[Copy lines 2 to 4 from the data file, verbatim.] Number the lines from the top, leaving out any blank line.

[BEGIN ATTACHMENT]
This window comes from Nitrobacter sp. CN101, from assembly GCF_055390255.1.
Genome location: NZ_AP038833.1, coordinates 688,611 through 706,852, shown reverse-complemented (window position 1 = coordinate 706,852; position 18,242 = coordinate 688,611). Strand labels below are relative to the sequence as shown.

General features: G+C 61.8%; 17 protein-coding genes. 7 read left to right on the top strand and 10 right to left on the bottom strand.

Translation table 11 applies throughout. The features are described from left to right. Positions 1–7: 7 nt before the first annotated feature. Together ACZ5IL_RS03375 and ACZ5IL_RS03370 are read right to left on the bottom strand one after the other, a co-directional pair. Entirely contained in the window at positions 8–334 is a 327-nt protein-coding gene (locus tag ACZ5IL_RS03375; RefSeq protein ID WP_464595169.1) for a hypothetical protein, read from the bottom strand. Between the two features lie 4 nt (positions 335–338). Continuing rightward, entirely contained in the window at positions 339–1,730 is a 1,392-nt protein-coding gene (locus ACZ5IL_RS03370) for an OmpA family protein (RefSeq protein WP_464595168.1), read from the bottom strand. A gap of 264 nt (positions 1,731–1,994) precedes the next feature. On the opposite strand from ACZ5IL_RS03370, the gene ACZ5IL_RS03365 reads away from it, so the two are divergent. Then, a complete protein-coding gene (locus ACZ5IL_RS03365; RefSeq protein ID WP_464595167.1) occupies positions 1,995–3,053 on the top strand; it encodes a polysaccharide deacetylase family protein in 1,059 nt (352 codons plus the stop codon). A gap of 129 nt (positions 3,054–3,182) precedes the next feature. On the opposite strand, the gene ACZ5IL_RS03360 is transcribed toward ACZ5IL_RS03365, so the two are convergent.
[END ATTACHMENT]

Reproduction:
Genome location: NZ_AP038833.1, coordinates 688,611 through 706,852, shown reverse-complemented (window position 1 = coordinate 706,852; position 18,242 = coordinate 688,611). Strand labels below are relative to the sequence as shown.

General features: G+C 61.8%; 17 protein-coding genes. 7 read left to right on the top strand and 10 right to left on the bottom strand.

Translation table 11 applies throughout. The features are described from left to right. Positions 1–7: 7 nt before the first annotated feature. Together ACZ5IL_RS03375 and ACZ5IL_RS03370 are read right to left on the bottom strand one after the other, a co-directional pair. Entirely contained in the window at positions 8–334 is a 327-nt protein-coding gene (locus tag ACZ5IL_RS03375; RefSeq protein ID WP_464595169.1) for a hypothetical protein, read from the bottom strand. Between the two features lie 4 nt (positions 335–338). Continuing rightward, entirely contained in the window at positions 339–1,730 is a 1,392-nt protein-coding gene (locus ACZ5IL_RS03370) for an OmpA family protein (RefSeq protein WP_464595168.1), read from the bottom strand. A gap of 264 nt (positions 1,731–1,994) precedes the next feature. On the opposite strand from ACZ5IL_RS03370, the gene ACZ5IL_RS03365 reads away from it, so the two are divergent. Then, a complete protein-coding gene (locus ACZ5IL_RS03365; RefSeq protein ID WP_464595167.1) occupies positions 1,995–3,053 on the top strand; it encodes a polysaccharide deacetylase family protein in 1,059 nt (352 codons plus the stop codon). A gap of 129 nt (positions 3,054–3,182) precedes the next feature. On the opposite strand, the gene ACZ5IL_RS03360 is transcribed toward ACZ5IL_RS03365, so the two are convergent.